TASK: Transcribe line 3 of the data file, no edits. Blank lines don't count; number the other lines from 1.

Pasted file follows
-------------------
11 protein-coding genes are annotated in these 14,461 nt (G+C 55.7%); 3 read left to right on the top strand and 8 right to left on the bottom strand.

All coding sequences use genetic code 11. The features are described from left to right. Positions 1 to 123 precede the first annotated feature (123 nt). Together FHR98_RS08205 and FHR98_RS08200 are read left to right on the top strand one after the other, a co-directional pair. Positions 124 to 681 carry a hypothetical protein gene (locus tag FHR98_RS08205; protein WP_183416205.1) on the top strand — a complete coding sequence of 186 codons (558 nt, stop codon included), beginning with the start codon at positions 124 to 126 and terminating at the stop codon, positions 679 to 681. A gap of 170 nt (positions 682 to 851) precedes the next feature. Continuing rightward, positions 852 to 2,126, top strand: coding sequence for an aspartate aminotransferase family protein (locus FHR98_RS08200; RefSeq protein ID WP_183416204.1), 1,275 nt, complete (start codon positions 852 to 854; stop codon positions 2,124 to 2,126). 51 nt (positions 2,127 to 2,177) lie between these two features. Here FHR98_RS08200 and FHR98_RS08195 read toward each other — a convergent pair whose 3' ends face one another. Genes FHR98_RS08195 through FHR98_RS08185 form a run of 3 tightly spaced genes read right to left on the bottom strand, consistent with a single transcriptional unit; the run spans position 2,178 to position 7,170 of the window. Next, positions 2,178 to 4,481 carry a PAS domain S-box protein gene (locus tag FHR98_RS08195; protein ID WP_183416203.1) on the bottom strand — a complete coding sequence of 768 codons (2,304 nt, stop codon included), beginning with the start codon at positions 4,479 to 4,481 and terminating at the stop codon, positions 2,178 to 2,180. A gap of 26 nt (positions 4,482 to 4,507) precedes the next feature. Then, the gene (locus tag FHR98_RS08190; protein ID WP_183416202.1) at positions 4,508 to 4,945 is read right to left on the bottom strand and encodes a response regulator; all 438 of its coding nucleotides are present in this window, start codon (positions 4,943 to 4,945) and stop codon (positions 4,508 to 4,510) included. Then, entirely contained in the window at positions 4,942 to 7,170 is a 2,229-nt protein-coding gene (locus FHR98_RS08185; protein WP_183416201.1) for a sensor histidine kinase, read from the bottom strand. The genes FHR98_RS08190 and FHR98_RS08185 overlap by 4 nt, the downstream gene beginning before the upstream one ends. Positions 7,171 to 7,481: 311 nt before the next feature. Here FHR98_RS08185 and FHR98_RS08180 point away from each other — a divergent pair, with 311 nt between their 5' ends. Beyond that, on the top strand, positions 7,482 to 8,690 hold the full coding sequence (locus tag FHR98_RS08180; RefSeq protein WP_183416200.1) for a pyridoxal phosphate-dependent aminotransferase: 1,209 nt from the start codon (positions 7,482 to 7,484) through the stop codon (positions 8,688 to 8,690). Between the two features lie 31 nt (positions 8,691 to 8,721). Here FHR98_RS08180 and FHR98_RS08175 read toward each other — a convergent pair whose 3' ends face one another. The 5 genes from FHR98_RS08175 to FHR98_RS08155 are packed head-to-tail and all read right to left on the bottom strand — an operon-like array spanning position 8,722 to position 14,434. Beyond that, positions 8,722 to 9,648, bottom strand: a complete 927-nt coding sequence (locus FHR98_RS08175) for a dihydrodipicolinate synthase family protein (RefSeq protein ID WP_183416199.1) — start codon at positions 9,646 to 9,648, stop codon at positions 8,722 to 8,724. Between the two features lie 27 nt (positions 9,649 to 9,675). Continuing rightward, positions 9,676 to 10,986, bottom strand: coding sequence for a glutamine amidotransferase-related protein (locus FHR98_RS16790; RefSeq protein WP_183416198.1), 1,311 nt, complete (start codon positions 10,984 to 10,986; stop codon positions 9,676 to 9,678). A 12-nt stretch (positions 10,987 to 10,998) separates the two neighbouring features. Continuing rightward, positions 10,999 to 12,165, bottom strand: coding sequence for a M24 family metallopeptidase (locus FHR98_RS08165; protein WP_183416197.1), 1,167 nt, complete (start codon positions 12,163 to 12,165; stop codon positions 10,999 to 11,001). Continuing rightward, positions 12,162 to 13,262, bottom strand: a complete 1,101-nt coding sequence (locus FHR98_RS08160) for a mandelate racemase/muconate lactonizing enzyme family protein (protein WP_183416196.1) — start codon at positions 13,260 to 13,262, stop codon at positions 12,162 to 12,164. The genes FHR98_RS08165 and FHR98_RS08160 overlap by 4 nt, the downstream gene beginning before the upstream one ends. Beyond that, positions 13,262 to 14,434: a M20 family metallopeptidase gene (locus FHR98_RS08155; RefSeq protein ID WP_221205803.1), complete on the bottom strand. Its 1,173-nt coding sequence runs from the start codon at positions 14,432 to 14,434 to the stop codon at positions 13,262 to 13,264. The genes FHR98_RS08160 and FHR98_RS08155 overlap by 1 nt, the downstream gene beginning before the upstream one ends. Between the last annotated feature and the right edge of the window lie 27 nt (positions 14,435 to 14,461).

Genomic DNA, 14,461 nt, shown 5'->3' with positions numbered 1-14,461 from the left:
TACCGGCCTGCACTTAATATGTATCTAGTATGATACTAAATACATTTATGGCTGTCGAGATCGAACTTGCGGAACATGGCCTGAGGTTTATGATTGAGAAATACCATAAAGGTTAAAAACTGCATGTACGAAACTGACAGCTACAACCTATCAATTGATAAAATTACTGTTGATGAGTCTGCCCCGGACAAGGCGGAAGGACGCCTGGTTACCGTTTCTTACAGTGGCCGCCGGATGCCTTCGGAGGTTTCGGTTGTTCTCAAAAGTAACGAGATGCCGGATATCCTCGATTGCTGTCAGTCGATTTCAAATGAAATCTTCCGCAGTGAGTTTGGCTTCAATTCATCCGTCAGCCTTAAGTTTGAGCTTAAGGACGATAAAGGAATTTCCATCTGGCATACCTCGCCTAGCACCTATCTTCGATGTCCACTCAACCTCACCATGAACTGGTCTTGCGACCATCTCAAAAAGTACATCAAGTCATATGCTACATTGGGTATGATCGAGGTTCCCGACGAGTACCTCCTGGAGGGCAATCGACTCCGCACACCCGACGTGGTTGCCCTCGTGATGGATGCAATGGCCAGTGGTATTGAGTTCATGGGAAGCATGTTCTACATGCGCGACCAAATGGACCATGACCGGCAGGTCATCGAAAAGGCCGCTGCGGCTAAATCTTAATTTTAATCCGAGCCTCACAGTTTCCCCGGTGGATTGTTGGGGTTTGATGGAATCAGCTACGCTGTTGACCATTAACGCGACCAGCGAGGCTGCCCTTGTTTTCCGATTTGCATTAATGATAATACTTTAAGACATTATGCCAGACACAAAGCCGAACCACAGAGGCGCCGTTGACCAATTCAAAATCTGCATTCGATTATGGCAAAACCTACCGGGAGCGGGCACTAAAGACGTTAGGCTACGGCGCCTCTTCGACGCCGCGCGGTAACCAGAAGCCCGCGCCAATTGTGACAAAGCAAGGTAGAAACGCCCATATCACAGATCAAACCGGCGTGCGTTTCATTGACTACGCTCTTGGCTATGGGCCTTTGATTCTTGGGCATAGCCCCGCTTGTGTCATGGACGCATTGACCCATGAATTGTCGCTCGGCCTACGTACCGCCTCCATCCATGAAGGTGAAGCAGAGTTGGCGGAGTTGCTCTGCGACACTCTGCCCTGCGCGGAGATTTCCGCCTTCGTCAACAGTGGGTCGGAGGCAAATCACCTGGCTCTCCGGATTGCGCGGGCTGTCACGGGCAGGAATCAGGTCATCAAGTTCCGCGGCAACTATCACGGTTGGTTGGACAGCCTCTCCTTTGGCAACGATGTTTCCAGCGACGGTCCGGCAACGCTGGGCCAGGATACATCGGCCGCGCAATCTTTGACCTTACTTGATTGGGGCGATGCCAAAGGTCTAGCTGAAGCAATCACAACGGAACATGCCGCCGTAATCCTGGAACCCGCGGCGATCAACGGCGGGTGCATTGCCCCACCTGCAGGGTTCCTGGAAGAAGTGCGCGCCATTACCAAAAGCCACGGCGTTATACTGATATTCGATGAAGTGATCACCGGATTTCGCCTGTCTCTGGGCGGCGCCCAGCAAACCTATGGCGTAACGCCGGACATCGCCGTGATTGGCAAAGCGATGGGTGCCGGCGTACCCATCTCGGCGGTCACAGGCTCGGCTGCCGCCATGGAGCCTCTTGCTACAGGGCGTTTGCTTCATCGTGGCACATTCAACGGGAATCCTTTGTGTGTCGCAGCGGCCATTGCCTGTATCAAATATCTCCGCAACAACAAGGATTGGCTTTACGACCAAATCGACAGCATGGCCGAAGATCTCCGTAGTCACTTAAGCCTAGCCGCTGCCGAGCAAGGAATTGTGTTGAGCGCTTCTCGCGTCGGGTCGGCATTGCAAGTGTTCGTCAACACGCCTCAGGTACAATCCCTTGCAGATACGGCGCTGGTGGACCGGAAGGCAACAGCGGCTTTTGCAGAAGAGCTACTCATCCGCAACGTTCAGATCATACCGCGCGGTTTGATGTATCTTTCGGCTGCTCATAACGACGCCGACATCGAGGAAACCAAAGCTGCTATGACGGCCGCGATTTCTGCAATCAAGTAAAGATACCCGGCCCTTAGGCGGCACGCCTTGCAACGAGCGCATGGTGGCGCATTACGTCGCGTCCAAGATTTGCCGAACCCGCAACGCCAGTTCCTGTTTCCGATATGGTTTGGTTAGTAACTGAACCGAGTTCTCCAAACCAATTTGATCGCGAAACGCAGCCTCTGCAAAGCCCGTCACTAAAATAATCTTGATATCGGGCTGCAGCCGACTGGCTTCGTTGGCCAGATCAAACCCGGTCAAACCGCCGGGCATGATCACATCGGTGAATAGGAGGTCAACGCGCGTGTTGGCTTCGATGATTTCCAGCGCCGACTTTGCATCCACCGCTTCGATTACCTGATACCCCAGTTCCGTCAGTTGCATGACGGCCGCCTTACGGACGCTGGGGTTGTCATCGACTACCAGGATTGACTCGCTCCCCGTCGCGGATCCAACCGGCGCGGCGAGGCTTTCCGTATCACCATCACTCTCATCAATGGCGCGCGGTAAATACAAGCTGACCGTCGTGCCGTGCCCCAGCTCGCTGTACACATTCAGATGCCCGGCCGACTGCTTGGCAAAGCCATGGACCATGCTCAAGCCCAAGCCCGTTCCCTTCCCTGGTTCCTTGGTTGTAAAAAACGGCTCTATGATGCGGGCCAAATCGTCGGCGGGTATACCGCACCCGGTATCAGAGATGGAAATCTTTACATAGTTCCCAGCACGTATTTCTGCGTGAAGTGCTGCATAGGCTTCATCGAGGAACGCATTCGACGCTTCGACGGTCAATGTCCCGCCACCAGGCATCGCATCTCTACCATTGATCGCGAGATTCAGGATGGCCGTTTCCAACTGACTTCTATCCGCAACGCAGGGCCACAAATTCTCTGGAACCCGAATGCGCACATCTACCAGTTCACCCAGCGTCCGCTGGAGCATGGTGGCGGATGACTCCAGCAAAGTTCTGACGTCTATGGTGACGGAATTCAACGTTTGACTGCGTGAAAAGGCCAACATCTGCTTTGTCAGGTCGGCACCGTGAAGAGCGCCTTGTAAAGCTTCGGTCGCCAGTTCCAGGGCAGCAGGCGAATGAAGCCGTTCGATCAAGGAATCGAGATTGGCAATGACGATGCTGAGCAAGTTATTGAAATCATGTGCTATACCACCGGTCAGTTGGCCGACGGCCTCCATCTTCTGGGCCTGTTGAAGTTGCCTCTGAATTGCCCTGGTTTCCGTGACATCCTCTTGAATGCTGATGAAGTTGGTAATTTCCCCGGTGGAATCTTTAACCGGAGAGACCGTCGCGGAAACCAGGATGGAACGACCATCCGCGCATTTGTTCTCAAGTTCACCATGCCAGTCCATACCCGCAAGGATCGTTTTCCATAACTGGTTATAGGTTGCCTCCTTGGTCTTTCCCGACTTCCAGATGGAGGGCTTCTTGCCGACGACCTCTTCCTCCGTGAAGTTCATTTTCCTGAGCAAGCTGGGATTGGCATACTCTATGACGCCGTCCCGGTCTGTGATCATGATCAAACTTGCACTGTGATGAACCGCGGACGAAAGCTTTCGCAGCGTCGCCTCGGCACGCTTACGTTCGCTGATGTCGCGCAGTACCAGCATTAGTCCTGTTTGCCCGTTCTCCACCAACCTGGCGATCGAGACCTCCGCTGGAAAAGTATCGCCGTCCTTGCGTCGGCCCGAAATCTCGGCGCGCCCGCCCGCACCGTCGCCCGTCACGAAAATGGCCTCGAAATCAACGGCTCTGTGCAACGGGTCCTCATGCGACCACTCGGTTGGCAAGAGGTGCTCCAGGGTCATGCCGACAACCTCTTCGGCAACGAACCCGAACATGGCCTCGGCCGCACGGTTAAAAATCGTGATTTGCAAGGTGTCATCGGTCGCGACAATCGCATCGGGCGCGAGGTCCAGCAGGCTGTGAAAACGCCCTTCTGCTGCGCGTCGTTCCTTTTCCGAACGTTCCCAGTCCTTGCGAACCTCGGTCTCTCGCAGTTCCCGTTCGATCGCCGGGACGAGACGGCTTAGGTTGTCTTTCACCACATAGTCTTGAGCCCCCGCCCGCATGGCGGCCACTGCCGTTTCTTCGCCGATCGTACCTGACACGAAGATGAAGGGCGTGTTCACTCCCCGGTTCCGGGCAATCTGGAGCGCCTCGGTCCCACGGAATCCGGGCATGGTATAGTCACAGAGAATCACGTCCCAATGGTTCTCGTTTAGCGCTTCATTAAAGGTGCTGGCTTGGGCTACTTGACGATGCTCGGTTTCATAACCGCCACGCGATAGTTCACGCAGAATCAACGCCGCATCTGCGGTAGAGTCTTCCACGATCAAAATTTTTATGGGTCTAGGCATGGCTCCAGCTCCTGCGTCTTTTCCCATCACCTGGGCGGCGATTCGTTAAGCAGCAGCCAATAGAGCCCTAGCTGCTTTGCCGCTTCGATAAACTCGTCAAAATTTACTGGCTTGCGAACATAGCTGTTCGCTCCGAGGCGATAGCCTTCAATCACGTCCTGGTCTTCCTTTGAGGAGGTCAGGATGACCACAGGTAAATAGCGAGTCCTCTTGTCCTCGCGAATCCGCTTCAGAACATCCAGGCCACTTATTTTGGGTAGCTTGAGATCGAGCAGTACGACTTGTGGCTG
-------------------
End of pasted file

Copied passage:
Genomic DNA, 14,461 nt, shown 5'->3' with positions numbered 1-14,461 from the left: